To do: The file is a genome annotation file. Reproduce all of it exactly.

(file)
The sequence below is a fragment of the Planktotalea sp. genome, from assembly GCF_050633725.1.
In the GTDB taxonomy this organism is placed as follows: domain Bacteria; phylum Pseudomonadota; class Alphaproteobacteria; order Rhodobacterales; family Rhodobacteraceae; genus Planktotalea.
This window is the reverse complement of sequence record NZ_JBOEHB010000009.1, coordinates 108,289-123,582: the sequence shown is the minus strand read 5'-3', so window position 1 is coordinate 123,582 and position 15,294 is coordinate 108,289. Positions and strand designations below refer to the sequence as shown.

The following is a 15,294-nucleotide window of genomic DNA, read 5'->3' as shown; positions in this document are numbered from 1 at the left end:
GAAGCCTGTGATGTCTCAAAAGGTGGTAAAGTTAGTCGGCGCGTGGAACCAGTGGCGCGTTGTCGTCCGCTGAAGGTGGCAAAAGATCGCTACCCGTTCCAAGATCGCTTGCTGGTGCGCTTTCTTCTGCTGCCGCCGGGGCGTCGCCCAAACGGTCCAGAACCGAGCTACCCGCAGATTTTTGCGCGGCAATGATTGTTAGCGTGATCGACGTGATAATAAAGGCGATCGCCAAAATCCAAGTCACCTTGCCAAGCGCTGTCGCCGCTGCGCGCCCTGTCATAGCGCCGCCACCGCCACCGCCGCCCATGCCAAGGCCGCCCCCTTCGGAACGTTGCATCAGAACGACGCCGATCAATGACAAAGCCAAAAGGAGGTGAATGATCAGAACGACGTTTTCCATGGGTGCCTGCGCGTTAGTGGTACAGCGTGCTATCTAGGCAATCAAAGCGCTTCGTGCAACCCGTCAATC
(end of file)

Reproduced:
The sequence below is a fragment of the Planktotalea sp. genome, from assembly GCF_050633725.1.
In the GTDB taxonomy this organism is placed as follows: domain Bacteria; phylum Pseudomonadota; class Alphaproteobacteria; order Rhodobacterales; family Rhodobacteraceae; genus Planktotalea.
This window is the reverse complement of sequence record NZ_JBOEHB010000009.1, coordinates 108,289-123,582: the sequence shown is the minus strand read 5'-3', so window position 1 is coordinate 123,582 and position 15,294 is coordinate 108,289. Positions and strand designations below refer to the sequence as shown.

The following is a 15,294-nucleotide window of genomic DNA, read 5'->3' as shown; positions in this document are numbered from 1 at the left end:
GAAGCCTGTGATGTCTCAAAAGGTGGTAAAGTTAGTCGGCGCGTGGAACCAGTGGCGCGTTGTCGTCCGCTGAAGGTGGCAAAAGATCGCTACCCGTTCCAAGATCGCTTGCTGGTGCGCTTTCTTCTGCTGCCGCCGGGGCGTCGCCCAAACGGTCCAGAACCGAGCTACCCGCAGATTTTTGCGCGGCAATGATTGTTAGCGTGATCGACGTGATAATAAAGGCGATCGCCAAAATCCAAGTCACCTTGCCAAGCGCTGTCGCCGCTGCGCGCCCTGTCATAGCGCCGCCACCGCCACCGCCGCCCATGCCAAGGCCGCCCCCTTCGGAACGTTGCATCAGAACGACGCCGATCAATGACAAAGCCAAAAGGAGGTGAATGATCAGAACGACGTTTTCCATGGGTGCCTGCGCGTTAGTGGTACAGCGTGCTATCTAGGCAATCAAAGCGCTTCGTGCAACCCGTCAATC